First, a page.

The last repair is the hardest, only because the spring is 8 gauge making it a little harder to bend, and it's longer and has more bends. Once again, the hand held spring bending tools make this a lot easier. You can see that the loops on the new spring are smaller than the originals. This is not a problem because the spring can be stretched or compressed to the correct size. After duplicating the spring, it first gets put back into the seat frame in the back though a couple holes, and it's then attached to a loop in the frame in the front, and a tab gets bent over the top of the spring. The rest of the assembly is attached to the border wire with border wire clips. I added one last thing to the seat, a tie wire all across the center of the entire spring assembly and attached on the sides at the border wire, and at each spring with a 3 prong clip. What this does is tie the springs together and make all the springs act as a unit. It also prevents the springs from spreading apart when sat on.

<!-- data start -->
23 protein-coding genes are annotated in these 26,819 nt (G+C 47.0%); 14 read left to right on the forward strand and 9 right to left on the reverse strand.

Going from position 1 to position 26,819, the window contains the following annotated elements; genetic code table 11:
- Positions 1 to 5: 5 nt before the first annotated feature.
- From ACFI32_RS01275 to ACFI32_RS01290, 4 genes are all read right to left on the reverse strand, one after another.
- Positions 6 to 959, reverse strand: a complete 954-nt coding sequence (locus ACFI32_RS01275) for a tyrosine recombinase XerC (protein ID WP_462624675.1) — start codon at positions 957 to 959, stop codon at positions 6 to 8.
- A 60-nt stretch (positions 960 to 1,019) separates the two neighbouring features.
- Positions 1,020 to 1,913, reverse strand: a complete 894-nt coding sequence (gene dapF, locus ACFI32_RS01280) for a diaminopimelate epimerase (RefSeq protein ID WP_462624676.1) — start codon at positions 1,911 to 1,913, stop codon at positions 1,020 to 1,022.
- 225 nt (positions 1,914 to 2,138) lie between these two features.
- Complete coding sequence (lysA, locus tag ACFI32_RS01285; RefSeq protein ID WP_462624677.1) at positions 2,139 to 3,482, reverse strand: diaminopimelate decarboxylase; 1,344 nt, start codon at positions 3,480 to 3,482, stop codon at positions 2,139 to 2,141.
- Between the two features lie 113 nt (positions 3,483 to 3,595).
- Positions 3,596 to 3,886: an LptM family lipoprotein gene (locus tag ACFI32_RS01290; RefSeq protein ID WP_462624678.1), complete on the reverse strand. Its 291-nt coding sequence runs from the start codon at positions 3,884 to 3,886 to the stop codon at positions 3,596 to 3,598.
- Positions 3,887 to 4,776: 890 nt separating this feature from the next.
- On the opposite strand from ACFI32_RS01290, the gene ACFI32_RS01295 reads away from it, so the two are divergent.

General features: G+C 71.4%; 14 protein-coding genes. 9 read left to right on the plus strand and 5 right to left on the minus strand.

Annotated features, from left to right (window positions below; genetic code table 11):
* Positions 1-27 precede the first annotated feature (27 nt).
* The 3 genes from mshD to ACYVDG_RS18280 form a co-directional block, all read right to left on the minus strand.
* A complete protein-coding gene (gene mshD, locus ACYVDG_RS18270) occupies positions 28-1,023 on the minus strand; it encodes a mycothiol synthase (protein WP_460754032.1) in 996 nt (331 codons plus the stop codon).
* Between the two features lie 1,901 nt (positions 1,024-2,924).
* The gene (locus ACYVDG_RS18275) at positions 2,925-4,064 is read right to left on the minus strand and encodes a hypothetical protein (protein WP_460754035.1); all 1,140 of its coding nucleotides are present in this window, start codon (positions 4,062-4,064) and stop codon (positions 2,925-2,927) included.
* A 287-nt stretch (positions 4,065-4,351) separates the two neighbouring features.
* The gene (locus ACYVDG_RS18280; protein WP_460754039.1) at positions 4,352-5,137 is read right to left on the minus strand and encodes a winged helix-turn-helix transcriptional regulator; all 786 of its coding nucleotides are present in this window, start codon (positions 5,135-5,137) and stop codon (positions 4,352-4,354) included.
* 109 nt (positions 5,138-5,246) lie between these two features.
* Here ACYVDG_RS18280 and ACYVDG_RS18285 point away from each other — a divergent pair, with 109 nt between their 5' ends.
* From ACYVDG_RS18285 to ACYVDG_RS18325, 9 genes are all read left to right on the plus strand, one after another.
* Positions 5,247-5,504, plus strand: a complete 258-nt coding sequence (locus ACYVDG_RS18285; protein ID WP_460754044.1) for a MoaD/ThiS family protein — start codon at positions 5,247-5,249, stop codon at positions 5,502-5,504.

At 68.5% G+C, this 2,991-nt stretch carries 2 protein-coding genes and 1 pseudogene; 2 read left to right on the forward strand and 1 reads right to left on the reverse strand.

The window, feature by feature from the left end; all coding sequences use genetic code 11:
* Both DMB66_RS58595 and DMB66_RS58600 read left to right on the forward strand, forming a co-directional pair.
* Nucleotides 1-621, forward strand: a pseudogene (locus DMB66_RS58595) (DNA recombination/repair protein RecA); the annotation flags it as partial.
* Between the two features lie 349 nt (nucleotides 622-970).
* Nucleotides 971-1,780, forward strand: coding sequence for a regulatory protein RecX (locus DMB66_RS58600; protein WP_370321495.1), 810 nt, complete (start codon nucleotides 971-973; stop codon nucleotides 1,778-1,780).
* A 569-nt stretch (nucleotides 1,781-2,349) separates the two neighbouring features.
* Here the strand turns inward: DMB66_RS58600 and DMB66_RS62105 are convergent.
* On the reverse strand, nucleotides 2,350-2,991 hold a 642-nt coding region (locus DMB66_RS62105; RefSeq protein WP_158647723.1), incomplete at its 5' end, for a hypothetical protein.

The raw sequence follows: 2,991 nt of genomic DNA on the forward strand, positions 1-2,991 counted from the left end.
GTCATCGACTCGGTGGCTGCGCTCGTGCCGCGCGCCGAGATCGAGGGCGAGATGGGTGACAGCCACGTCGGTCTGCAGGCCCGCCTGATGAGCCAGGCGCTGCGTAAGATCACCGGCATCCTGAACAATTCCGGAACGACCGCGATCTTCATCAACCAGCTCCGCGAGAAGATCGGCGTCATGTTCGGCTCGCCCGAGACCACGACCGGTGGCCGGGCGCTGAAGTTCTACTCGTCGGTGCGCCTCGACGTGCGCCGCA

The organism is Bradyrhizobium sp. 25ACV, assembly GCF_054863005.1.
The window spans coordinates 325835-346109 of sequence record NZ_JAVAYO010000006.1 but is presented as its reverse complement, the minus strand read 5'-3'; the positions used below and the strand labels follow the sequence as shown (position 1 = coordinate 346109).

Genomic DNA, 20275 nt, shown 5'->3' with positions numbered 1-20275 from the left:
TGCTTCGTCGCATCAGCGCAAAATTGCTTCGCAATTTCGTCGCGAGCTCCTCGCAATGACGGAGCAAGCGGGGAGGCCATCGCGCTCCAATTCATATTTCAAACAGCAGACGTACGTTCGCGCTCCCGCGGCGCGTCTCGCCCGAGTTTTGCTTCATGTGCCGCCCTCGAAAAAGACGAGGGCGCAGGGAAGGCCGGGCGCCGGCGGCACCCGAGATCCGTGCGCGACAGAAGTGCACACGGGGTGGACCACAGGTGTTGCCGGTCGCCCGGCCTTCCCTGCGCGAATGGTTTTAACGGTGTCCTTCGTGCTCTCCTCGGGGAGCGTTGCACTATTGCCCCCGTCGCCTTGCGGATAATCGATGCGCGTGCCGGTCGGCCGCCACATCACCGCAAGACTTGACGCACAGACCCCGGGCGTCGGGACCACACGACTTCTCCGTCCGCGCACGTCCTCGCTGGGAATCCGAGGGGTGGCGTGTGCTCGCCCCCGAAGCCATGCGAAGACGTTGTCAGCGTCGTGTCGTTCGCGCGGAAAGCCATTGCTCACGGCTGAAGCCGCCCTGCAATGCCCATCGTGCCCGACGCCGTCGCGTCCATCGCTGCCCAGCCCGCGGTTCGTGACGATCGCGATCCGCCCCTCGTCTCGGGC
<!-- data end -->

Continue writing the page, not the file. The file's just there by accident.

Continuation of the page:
This is not hard to do, but having the right springs, wire and tools designed for the job makes the whole process a lot simpler.
No one lives forever, the trick is creating something that will.
Last edited by DanTwoLakes; 09-27-2008 at 11:44 AM.